The North Face Arctic Parka, The North Face Outer Boroughs Parka, and Fjallraven Nuuk also offer excellent shelter from a storm. Their hoods roll out to form protective tunnels, and the collars zip up to the nose. While the two North Face options have tight and uncomfortable collars when zipped up, the Nuuk provides plenty of room. That said, while you'll stay dry when wearing the Nuuk, the fabric does wet out in rain or wet snow. The Outer Boroughs also has a gap where the faux-fur ruff snaps to the hood that cold air can funnel through.
The Outdoor Research Coze and Rab Neutrino Pro are other impressive options. Both have hoods that form a protective ring around the face and cinch down to keep the wind at bay. They are also incredibly water resistant, easily shrugging off 2.5 minutes of steady water in our shower test.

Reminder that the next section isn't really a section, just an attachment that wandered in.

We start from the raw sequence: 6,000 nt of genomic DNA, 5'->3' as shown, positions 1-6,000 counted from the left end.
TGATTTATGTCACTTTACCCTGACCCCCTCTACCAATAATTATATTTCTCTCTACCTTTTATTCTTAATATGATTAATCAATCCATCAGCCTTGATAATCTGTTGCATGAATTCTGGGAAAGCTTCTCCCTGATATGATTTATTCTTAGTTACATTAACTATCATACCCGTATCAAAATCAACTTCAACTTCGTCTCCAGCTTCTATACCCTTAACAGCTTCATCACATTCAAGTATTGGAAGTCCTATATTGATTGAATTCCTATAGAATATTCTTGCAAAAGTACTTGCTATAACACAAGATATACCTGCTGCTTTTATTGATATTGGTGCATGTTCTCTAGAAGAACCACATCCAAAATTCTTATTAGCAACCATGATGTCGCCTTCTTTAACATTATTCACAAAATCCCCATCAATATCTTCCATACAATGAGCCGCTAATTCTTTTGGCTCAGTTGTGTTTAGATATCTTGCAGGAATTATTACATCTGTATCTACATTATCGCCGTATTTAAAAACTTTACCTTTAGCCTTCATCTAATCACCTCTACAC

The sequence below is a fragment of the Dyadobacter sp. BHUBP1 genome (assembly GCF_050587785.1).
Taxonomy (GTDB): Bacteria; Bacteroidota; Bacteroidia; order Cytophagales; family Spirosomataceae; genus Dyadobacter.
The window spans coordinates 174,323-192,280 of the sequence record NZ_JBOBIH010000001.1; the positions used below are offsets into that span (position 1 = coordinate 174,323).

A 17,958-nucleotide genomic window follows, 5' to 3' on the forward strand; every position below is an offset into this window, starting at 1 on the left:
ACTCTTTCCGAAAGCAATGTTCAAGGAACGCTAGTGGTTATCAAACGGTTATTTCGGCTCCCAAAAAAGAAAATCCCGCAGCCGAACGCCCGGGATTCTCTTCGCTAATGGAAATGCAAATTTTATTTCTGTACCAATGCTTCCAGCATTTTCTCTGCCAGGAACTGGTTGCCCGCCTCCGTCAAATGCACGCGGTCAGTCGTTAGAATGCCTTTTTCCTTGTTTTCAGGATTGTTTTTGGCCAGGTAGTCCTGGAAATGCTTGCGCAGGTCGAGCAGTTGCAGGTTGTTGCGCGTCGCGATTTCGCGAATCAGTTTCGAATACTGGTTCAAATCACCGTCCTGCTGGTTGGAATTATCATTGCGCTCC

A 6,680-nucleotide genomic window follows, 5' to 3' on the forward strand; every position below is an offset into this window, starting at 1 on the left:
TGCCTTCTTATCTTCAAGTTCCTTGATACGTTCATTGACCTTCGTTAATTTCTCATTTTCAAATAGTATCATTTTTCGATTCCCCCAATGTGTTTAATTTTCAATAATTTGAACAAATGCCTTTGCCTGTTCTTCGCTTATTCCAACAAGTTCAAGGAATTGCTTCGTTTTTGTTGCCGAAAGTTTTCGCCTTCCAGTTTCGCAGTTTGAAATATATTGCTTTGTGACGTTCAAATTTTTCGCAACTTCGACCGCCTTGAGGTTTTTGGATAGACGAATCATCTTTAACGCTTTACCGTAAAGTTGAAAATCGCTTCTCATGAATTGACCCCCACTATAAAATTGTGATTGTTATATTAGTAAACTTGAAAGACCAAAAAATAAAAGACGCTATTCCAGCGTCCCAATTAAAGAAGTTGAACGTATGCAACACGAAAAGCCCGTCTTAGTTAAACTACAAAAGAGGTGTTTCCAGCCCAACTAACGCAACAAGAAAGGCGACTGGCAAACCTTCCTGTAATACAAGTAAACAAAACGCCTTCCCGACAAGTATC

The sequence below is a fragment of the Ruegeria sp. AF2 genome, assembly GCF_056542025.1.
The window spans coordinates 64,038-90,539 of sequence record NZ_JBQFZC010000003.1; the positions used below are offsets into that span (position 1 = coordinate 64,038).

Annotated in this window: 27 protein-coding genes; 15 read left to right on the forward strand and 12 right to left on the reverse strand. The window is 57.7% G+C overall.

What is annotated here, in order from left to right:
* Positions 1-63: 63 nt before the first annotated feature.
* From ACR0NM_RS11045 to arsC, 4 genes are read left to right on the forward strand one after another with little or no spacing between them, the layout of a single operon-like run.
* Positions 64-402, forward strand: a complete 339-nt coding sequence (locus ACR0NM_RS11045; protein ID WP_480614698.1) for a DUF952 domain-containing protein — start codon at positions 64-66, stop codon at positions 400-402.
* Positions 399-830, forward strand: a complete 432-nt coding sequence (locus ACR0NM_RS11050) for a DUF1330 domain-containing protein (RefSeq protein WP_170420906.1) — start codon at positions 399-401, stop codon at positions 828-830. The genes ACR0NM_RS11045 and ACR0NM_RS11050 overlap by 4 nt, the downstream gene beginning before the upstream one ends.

The Patagonia Jackson Glacier and REI Norseland Parka both have impressive wet weather chops, with DWR coatings that shed moisture effectively and zippers that keep water out. Unfortunately, both also have small and shallow hoods that do very little to protect the face. The Wantdo Waterproof Snow Jacket kept us dry during our shower test, and its hood is extremely protective. Its face fabric, however, wets through and stays that way.
Winter jackets can feel restrictive, so we love the ones that feel roomy and cozy instead. We also love soft details that keep the body warm in a storm, like a well-designed hood and protective cuffs. The most comfortable jackets we reviewed are supple and cut to provide plenty of shoulder room to stretch, move, and layer up with a nice fleece. Some winter jackets wrap you in down from your head to your knees, and others drape you in comfortingly weighted canvas. All of these features factor into comfort.